The Hagstrom Report

Agriculture News As It Happens

Peterson: Dairy reform bill will save $131 million


House Agriculture Committee ranking member Collin Peterson, D-Minn., and Rep. Mike Simpson, R-Idaho, today introduced a dairy reform bill which Peterson said would produce $131 million in federal budget savings over 10 years.

The current baseline for the dairy program is $672 million over 10 years, Peterson said in a news conference. The prospect of savings led National Milk Producers Federation President Jerry Kozak, who developed the proposal, to say Thursday that he hopes the super committee in charge of deficit reduction will include the dairy bill in its legislation. The bill is based on National Milk’s “Foundation for the Future” proposal, but contains revisions to that program that Kozak announced Wednesday.

Peterson would make no prediction on whether Congress would take up the measure this year or wait until next year. He did say that he and his staff are working to be ready for the writing of a farm bill if it has to take place on short notice as part of the congressional super committee’s effort to reduce the deficit. The 2008 farm bill expires Sept. 30, 2012.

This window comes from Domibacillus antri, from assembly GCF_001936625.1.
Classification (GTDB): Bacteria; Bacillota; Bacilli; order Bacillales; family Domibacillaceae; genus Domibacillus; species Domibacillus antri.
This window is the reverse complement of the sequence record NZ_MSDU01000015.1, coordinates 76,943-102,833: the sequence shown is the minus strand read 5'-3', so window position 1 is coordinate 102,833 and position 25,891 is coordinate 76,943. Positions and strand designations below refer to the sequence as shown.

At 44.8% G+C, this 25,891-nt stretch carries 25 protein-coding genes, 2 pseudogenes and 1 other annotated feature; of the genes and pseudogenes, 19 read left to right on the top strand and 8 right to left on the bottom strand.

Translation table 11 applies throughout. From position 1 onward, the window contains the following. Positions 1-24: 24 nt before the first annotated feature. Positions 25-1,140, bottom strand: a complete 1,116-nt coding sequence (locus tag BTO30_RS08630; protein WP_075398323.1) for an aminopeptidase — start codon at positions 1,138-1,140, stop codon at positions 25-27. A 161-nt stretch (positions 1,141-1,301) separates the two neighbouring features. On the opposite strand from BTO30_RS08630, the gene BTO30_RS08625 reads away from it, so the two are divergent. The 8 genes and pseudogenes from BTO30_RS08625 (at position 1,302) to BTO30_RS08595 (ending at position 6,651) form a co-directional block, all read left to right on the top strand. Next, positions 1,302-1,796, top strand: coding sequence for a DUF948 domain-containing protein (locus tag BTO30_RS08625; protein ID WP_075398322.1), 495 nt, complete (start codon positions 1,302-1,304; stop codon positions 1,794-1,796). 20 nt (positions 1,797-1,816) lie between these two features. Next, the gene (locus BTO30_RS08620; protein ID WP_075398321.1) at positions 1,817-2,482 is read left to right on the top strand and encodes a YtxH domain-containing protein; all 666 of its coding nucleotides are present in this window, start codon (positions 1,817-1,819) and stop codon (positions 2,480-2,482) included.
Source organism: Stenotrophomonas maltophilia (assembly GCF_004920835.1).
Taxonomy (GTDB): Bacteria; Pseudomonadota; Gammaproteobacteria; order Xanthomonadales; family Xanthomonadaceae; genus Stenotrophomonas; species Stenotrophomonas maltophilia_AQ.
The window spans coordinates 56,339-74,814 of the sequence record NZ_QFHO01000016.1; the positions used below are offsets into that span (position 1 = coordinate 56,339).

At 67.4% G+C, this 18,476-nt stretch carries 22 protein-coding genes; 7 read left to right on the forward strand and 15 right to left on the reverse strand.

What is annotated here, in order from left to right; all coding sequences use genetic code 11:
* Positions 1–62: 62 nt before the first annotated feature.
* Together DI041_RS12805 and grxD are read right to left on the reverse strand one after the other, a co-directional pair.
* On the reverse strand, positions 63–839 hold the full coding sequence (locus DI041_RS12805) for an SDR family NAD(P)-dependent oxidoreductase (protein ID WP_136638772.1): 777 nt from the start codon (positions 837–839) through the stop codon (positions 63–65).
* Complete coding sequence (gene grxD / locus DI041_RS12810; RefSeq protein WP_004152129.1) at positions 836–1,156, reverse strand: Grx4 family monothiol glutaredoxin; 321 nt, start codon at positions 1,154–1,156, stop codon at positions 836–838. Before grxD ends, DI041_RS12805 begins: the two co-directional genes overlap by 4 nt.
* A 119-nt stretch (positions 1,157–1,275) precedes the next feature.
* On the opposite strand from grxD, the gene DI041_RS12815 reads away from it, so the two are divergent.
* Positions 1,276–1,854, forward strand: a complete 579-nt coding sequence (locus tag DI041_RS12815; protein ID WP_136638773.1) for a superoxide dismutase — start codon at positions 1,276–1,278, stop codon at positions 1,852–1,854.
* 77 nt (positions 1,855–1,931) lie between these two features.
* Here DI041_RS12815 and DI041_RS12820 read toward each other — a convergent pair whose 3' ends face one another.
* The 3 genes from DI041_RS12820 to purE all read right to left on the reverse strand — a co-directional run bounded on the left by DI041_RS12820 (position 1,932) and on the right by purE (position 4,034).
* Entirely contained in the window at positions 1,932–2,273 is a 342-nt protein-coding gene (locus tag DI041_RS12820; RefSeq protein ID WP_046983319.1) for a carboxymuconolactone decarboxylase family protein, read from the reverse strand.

“We are doing some homework in case that eventuality comes up,” Peterson said of the possibility the bill make be written in the deficit reduction process. “We have no idea how this is going to work,” he added.

Peterson said he has discussed the proposal with Senate Agriculture Committee Chairman Debbie Stabenow, D-Mich., and Sen. Patrick Leahy, D-Vt., who is always a key force on dairy policy, but that the Senate is not yet ready to move on dairy policy.

Peterson said he is open to further changes based on other members’ concerns because he wants to get the measure passed before there is a crisis in the dairy industry like the one the one in 2009, when exports dropped due to the financial crisis and the unpopularity of dairy products in China after melamine was discovered in some Chinese dairy products. At the same time, feed prices went up.

Some analysts have pointed out that the dairy industry is cyclical and could experience another crisis in 2012.